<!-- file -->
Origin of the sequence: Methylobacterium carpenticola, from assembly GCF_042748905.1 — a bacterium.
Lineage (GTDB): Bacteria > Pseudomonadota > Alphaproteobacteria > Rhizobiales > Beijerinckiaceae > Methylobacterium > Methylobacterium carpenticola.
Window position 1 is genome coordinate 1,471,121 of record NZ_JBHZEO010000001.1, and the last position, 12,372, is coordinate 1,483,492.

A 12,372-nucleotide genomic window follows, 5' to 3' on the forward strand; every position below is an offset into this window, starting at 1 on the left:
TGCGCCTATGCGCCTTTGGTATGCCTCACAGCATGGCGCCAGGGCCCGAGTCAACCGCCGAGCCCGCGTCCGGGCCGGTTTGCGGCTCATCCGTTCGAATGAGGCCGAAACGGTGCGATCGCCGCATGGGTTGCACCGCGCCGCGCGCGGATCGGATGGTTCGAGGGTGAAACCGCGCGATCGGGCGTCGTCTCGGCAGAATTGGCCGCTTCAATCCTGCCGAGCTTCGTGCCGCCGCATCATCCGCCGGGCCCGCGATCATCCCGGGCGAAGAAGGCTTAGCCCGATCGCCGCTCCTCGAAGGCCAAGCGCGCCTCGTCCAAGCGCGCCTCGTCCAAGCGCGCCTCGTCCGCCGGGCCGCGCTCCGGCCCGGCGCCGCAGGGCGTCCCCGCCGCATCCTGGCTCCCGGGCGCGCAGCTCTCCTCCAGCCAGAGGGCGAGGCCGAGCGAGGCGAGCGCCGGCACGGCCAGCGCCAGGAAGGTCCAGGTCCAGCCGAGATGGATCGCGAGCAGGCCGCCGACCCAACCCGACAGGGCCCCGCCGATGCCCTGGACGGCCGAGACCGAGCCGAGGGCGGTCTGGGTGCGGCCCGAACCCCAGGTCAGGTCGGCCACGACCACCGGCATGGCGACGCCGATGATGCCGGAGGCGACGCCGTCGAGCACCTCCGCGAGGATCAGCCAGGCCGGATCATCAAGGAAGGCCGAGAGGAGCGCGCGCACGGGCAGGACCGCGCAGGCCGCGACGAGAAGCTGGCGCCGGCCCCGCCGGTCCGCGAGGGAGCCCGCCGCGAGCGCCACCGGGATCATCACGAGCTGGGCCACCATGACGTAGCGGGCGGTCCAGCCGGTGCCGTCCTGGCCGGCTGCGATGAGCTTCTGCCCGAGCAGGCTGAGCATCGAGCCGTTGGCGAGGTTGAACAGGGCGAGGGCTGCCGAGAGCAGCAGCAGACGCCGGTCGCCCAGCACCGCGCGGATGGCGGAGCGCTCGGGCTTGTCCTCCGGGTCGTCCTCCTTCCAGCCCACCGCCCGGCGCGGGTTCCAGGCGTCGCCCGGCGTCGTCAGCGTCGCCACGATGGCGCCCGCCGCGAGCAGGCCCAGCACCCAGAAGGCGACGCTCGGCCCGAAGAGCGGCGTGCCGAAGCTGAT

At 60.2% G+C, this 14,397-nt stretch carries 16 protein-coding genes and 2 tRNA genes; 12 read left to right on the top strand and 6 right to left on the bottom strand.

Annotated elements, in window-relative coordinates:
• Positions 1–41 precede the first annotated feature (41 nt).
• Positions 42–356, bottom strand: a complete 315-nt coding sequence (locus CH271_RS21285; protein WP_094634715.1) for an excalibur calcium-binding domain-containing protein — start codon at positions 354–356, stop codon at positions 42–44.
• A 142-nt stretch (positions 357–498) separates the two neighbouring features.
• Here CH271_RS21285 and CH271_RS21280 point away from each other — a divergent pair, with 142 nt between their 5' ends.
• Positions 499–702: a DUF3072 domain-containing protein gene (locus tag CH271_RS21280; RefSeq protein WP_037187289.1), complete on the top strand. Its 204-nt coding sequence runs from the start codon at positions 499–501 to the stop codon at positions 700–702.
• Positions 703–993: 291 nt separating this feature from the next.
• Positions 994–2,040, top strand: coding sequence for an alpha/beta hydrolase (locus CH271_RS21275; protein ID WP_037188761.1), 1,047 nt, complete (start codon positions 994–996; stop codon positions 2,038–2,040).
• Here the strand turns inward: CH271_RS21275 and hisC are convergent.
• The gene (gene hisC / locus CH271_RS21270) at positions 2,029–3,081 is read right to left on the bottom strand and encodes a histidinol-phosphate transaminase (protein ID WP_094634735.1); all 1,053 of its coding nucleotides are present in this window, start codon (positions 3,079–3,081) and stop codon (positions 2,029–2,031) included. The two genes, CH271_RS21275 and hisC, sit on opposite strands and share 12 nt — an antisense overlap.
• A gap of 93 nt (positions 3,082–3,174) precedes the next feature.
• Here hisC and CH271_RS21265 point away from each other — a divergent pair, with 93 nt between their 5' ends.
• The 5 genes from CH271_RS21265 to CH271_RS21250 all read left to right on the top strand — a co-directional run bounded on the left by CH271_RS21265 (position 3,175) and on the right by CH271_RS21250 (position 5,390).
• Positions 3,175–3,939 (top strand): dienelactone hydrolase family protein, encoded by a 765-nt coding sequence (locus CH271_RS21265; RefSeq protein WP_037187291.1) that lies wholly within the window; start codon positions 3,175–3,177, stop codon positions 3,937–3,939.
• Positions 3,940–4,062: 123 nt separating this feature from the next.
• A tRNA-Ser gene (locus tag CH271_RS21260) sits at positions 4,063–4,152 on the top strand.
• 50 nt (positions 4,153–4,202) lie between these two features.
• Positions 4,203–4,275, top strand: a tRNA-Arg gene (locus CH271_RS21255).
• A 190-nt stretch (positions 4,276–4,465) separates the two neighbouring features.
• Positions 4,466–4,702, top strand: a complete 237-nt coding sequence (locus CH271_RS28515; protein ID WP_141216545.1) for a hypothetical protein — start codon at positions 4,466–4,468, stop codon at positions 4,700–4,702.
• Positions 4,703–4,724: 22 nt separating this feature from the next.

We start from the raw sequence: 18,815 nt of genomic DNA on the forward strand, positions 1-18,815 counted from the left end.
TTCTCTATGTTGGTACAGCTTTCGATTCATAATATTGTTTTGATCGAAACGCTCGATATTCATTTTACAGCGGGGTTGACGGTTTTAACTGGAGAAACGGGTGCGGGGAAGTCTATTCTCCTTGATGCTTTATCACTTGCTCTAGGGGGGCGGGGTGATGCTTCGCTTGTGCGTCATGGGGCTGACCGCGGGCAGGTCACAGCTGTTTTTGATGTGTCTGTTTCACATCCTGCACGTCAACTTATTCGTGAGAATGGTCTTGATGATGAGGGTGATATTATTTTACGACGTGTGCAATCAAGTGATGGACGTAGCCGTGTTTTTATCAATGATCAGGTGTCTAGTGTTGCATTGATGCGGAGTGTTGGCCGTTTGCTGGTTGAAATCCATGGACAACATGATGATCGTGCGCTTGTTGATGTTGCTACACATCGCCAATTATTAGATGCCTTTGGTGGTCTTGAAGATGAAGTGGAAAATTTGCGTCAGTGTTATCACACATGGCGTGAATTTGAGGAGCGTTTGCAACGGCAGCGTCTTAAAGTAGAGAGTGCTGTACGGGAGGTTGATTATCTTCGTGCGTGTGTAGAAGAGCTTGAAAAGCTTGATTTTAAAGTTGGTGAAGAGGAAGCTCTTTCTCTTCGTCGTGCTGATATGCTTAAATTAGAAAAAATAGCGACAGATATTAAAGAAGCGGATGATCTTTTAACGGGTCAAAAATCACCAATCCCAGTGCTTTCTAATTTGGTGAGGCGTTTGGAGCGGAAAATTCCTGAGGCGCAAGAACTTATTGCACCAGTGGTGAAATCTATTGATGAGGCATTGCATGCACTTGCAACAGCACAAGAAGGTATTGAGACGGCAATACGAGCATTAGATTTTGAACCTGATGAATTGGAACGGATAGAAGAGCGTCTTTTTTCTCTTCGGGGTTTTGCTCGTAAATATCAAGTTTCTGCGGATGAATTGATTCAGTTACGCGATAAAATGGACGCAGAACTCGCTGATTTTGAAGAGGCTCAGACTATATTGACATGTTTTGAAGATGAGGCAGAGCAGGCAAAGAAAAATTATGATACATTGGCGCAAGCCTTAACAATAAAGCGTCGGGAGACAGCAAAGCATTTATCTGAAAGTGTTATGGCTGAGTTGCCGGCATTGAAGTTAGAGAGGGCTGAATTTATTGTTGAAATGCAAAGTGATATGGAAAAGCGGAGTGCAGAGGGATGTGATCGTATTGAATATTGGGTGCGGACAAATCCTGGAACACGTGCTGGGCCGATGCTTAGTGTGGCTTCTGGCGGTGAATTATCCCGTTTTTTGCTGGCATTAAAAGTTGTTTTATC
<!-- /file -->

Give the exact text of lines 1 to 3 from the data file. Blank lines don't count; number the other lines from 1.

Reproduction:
Origin of the sequence: Methylobacterium carpenticola, from assembly GCF_042748905.1 — a bacterium.
Lineage (GTDB): Bacteria > Pseudomonadota > Alphaproteobacteria > Rhizobiales > Beijerinckiaceae > Methylobacterium > Methylobacterium carpenticola.
Window position 1 is genome coordinate 1,471,121 of record NZ_JBHZEO010000001.1, and the last position, 12,372, is coordinate 1,483,492.